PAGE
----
Updated: Jul 8, 2021
From birth to 7 years of age, children's minds are rapidly growing and taking in important language information. Each day is full of new lessons and discoveries they don't even realize they're learning – and you might not notice it either! But by taking a step back to look at the big picture, parents can assess how their child's language has progressed and how they compare to the typical milestones for their age.
Here, we've put together a list of research-based norms for 4-year-olds which you can make note of:
A Typical 4 Year Old:
Talks about picture books
Mostly grammatically correct conversation
Uses more negatives (i.e. "shouldn't"; "can't")
Adapts to changes of topic
Understands plural vs. singular
Participates in word play/jokes
Asks "How/How much" questions
Uses articles 'a' and 'the' to describe things
Reports on past events
Creates imaginary roles
Uses irregular and regular past tense (i.e. "She ran"; "He jumped")
Uses more pronouns (i.e. its, theirs)
Has speech sounds 'p', 'b', 'd', 'm', 'n', 'h', 'w', 'k', 'g', 't', 'ing', 'f', 'y',
Working on sounds 'l', 'r', 's', 'ch', 'sh', 'z'
Uses intonation properly
Understands difference between past/present/future
Answers/asks more complex questions (i.e. "Why-", "What if...")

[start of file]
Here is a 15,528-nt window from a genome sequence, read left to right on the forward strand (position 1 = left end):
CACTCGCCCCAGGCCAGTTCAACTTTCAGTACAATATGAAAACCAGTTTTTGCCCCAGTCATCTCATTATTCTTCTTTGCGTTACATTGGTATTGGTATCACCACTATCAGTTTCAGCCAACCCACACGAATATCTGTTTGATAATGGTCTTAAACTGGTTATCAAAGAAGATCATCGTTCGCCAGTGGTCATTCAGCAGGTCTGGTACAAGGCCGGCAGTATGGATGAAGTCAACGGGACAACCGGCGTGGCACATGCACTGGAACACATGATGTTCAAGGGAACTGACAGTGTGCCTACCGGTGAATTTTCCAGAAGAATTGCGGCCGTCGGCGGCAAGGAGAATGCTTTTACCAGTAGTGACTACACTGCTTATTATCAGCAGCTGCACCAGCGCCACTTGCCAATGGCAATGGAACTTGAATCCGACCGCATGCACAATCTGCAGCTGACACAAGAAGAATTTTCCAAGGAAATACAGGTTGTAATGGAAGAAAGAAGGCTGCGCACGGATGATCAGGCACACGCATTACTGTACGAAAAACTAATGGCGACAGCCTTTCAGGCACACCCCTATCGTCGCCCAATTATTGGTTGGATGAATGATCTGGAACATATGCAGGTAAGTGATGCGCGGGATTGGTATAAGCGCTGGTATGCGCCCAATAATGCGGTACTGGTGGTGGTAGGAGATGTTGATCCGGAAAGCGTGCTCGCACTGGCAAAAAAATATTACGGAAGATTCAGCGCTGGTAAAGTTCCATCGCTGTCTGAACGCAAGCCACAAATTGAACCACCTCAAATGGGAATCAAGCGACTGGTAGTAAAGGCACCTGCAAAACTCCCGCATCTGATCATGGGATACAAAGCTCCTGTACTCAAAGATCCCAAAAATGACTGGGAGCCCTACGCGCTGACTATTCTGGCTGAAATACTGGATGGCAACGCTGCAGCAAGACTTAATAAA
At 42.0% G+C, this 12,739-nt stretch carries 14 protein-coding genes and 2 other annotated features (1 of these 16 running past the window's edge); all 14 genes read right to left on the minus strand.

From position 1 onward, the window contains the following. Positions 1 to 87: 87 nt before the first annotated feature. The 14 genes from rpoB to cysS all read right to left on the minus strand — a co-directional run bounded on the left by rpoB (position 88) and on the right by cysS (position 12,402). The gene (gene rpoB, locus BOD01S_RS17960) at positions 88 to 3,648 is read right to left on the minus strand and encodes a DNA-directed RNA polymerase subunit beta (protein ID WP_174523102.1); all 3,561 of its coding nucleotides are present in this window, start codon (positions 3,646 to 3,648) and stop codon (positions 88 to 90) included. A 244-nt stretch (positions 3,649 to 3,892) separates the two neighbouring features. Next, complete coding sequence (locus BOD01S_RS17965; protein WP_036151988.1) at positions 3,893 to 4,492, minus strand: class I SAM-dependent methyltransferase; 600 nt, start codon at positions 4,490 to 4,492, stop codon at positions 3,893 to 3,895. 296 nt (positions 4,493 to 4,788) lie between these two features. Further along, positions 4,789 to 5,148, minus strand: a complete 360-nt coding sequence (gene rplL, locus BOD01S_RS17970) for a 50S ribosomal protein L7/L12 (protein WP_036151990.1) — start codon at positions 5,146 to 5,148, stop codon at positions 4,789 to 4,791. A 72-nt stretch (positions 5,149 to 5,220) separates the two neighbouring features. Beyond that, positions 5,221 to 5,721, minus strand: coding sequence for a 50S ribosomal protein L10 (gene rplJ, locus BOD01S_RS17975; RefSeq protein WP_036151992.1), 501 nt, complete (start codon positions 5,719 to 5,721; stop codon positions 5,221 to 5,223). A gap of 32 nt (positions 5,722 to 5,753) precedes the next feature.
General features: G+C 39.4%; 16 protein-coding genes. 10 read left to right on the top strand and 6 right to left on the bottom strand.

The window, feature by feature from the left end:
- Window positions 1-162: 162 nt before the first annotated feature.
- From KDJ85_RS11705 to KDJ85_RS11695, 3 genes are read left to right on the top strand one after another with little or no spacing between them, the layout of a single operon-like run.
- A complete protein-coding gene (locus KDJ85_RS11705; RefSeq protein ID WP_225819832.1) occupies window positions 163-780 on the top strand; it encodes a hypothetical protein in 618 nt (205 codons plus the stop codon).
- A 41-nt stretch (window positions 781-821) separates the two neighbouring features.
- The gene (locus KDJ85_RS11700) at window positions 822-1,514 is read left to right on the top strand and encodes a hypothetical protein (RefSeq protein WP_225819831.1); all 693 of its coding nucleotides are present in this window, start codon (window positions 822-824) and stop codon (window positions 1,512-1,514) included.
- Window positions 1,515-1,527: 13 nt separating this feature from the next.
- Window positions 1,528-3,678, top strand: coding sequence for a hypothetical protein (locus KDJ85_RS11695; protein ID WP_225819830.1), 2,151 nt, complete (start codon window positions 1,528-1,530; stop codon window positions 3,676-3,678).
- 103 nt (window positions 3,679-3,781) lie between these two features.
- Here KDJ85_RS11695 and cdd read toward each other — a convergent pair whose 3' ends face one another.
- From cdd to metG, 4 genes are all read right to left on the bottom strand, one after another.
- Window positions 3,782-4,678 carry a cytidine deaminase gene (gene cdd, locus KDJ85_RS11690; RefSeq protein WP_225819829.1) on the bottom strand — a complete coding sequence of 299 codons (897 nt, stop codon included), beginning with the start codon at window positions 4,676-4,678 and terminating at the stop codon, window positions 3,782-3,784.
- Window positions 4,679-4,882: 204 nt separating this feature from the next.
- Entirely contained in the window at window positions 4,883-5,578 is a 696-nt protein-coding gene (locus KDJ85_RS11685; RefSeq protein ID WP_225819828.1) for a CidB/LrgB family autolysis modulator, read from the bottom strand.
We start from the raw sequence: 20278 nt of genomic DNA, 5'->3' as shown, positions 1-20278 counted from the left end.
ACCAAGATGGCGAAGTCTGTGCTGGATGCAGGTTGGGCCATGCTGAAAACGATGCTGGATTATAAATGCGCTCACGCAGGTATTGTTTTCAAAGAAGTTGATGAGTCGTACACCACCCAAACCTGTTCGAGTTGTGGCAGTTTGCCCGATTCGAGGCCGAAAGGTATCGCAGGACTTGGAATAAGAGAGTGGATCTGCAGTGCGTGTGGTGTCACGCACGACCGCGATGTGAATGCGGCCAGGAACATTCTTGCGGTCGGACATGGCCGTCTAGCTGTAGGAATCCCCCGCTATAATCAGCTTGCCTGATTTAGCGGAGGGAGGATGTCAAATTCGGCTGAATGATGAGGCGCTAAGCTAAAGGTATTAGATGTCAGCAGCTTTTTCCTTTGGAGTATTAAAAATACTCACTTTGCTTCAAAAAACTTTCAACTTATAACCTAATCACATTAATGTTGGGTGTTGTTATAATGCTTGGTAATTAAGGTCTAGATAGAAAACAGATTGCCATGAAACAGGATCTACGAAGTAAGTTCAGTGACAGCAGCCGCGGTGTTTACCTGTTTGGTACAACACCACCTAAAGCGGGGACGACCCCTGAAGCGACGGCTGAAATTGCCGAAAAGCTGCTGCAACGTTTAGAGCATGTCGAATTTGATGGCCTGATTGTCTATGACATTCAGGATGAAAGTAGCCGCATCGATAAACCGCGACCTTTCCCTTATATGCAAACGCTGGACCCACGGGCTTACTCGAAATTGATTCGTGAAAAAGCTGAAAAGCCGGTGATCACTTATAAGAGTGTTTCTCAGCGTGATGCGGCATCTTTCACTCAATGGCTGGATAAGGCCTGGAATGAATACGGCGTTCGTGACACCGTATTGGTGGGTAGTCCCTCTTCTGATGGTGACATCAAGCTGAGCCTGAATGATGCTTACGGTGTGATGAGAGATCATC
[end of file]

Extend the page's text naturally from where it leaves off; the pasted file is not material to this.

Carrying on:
If you'd like to see these milestones in action, you can check out this video we created:
If you're interested in watching how speech and language progresses with age, you can also check out our full video series that documents typical development of children ages 1-5 or read about it on our blog post here.
It's important to remember that everyone is different and a lot of factors can determine how quickly children reach each milestone and develop confident speech. However, these videos can be used as a tool to gauge how your children are progressing based on the 'norms' of kids their age. So, if you notice a delay in your child's speech compared to what you see in our videos, or if you think they could be struggling with a speech impediment, don't be afraid to get in contact with a Speech-Language Pathologist to evaluate if they would benefit from speech therapy.
Cochlear Limited. (2009). Integrated scales of development. Retrieved from: https://2ears2hear.files.wordpress.com/2012/09/product_cochlearimplant_rehabilitationresources_earlyintervention_integratedscalesofdevelopmentfromlistenlearnandtalk_en_612kb.pdf
Dosman, C. F., Andrews, D., & Goulden, K. J. (2012). Evidence-based milestone ages as a framework for developmental surveillance. Paediatrics & child health, 17(10), 561-568.
Lanza, J. R., & Flahive, L. K. (2009). LinguiSystems guide to communication milestones. East Moline, IL: LinguSystems.
Learning Disabilities Association of America. Learning Disabilities Online – LD-Indepth: “Speech and Language Milestone Chart” www.ldonline.org/ld_indepth/speech-language/lda_milestones.html
McLeod, S., & Crowe, K. (2018). Children's Consonant Acquisition in 27 Languages: A Cross-Linguistic Review. American Journal of Speech-Language Pathology, 27(4), 1546-1571.
Andalusia Speech Therapy has multiple clinics across Ontario and offers virtual therapy to clients anywhere in the world. Contact us more for information.